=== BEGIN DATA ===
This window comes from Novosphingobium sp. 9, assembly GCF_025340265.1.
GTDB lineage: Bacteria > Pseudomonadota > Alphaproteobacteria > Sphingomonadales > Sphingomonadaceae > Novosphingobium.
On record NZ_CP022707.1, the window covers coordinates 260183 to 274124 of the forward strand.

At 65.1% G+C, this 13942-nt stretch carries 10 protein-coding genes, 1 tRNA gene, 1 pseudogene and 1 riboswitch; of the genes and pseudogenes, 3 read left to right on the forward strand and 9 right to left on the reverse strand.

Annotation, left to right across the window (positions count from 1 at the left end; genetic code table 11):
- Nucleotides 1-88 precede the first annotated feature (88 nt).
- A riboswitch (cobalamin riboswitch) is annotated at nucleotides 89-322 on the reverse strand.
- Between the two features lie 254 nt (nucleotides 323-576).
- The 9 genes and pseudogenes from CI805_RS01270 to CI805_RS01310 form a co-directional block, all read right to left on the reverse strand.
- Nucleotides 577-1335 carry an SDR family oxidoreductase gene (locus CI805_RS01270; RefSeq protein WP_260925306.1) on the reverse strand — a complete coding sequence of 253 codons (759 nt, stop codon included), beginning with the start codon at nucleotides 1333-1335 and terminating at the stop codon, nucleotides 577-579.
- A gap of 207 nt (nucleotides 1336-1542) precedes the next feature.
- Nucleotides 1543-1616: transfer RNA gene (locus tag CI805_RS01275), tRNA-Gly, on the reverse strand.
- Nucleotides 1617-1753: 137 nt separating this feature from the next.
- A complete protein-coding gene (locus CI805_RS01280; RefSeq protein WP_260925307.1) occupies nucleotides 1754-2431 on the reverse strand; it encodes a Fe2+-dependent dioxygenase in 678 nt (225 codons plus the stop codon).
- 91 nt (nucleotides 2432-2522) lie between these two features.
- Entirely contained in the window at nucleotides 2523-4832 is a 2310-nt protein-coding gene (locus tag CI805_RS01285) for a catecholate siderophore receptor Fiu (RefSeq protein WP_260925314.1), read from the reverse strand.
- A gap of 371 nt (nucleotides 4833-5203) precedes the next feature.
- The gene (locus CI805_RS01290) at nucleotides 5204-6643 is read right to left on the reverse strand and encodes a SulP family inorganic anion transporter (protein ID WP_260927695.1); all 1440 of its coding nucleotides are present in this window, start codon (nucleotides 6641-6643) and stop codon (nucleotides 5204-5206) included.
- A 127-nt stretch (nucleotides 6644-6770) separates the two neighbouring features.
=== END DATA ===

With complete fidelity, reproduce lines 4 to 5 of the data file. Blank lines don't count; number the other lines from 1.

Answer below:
At 65.1% G+C, this 13942-nt stretch carries 10 protein-coding genes, 1 tRNA gene, 1 pseudogene and 1 riboswitch; of the genes and pseudogenes, 3 read left to right on the forward strand and 9 right to left on the reverse strand.

Annotation, left to right across the window (positions count from 1 at the left end; genetic code table 11):